Several local businesses have closed their doors recently for a variety of reasons. Business owners and local officials explained that the current economy isn't always the main factor in their decisions to open or close.

“It is really normal for transition to occur within a community in terms of businesses relocating, closing and new businesses coming in the door,” said Richard Knoll, redevelopment director for the city of Lakeport.

One of the businesses taking part in the local transition is Jack’s Gaslight Grill on Main Street in Lakeport, which recently closed. The owner couldn't be reached for comment.

Knoll suspected the eatery closed not due to a financial situation but because of a desire for change. The restaurant will most likely reopen with a different concept and angle on food service, he said.

He reported that there are numerous improvement projects happening all over the lake, such as a building façade enhancement program. Thanks to the program, the Campos Casuals storefront on Main Street has a fresh look.

Knoll also noted that several businesses have remodeled or expanded, such as Grocery Outlet in Lakeport, North Lake Pharmacy, Jimmy’s Deli, Lee’s Sporting Goods and the Tower Mart on Lakeport Boulevard.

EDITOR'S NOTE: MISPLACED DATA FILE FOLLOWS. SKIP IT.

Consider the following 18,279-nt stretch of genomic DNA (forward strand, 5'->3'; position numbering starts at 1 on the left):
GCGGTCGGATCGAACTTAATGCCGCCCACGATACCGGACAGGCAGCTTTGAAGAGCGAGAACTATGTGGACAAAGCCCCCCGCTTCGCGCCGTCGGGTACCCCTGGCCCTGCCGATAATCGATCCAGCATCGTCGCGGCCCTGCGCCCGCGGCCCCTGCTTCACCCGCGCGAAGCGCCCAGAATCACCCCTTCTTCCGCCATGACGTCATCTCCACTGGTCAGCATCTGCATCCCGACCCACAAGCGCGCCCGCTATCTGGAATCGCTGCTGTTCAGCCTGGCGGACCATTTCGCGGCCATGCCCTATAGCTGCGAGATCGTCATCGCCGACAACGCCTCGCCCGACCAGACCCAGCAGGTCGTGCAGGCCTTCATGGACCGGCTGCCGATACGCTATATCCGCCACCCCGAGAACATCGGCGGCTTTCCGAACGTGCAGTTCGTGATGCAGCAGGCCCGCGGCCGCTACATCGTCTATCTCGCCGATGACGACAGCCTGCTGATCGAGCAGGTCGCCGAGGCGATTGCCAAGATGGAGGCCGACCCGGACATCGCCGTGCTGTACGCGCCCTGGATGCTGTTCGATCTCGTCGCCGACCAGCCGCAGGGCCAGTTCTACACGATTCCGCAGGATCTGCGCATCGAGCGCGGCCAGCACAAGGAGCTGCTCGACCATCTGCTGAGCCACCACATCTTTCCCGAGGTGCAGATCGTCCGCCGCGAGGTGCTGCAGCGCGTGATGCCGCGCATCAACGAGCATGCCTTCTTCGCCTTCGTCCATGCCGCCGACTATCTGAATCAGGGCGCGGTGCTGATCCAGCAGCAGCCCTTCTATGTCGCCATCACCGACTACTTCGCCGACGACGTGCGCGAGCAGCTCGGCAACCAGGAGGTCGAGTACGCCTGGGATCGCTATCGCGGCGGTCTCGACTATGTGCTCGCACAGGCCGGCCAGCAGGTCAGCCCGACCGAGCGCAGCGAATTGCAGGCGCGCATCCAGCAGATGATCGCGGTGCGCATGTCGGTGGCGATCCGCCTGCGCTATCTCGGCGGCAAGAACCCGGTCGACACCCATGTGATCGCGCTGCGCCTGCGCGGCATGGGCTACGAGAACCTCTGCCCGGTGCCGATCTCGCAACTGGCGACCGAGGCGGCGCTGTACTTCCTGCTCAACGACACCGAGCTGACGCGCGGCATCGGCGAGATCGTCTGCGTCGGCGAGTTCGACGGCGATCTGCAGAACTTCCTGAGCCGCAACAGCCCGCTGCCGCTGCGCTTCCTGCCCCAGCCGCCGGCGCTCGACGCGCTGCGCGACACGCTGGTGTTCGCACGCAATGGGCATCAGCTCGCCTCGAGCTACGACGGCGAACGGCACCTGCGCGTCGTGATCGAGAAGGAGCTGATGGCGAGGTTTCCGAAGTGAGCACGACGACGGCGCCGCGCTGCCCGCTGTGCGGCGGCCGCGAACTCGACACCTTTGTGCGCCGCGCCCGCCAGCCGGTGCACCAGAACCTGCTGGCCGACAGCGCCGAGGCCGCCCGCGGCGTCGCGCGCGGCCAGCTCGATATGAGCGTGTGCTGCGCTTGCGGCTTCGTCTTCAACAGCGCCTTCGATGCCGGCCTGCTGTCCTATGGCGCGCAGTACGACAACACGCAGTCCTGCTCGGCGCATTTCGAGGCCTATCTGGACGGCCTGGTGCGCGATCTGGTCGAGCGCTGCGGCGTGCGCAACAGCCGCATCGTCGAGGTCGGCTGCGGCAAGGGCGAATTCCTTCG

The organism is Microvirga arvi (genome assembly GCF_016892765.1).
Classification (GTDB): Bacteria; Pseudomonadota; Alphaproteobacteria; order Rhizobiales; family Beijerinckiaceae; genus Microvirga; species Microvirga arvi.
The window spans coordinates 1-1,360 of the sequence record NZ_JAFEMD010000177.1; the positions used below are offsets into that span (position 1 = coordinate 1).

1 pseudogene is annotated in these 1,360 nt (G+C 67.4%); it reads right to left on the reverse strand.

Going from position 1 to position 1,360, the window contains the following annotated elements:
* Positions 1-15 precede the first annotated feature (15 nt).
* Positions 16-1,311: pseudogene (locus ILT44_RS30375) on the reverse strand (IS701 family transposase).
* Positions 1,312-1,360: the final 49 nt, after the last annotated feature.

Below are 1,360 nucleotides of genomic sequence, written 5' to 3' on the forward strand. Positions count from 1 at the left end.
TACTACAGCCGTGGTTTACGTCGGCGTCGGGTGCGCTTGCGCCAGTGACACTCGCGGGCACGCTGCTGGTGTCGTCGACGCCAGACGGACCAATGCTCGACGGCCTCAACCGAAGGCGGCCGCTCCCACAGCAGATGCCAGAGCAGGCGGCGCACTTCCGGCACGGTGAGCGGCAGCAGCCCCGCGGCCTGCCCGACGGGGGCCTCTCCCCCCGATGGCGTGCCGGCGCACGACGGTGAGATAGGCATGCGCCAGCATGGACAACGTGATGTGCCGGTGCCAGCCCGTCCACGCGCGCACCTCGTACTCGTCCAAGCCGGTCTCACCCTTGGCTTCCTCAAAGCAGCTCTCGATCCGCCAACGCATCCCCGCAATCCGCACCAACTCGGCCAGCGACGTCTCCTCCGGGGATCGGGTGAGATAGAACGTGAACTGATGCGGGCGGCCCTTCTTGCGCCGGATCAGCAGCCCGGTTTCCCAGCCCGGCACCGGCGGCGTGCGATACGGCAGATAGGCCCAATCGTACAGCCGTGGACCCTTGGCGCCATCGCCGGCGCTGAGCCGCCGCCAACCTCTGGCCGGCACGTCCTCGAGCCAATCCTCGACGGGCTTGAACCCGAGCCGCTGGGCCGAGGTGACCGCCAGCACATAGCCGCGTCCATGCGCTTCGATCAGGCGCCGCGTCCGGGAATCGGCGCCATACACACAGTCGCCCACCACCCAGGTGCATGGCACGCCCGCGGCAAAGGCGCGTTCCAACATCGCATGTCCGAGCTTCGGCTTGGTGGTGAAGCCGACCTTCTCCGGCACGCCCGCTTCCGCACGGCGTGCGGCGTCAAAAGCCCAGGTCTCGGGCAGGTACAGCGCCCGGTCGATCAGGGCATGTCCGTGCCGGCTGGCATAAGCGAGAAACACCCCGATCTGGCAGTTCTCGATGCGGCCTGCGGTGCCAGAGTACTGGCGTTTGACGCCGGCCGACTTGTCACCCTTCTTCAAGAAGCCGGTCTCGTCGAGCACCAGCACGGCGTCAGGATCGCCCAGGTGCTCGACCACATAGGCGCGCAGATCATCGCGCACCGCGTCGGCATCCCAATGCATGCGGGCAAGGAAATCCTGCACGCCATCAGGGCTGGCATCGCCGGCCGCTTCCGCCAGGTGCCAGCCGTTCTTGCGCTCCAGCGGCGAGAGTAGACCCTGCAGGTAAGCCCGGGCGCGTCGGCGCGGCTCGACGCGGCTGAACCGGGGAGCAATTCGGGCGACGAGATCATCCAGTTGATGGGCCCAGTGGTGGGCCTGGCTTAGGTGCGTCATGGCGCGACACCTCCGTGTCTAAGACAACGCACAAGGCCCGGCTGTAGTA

Grocery Outlet Inc. also is opening a completely new store in Clearlake, according to the company’s spokesperson Sheena Stevens.


Although some recent closures come as a surprise to many, money is not always the issue.

On the other side of the lake in Clearlake, Wild About Books is closing, but founders Ellen Lundquist and daughter Lori Peters find that caring for Lundquist’s elderly mother is their main priority.

“I’m not going to have her around much longer,” said Lundquist.

The store has been closed since May 24 but will reopen June 16 for the blowout sale, which will last until June 30. After June, Wild About Books will be closed, but perhaps not permanently.

“Thank you ladies for bettering our community through reading,” said one reader in a comment on a previous Lake County News article announcing the store’s closure. “You and your services and products will be sorely missed.”

“I just thank all of the people, from the bottom of my heart, for all their support,” Lundquist said.

She said she is trying to sell the store to keep it open, but family comes first.

Another family-owned business that has had to close one of its stores is Curry’s Furniture.

They have three branches – one in Lakeport, Ukiah and Clearlake. The Clearlake location, which opened in 1986, is the one closing its doors.

In 1984, owner George Kilker began running the family business, which was started by his grandfather, James Curry, in Lakeport in 1912, said his daughter and employee, Kristi Domagalski.

Kilker and his wife, Nanette, live in Ukiah and were finding the distance to Clearlake more and more difficult to contend with over the years, she said. The Clearlake store will close its doors Saturday, June 19.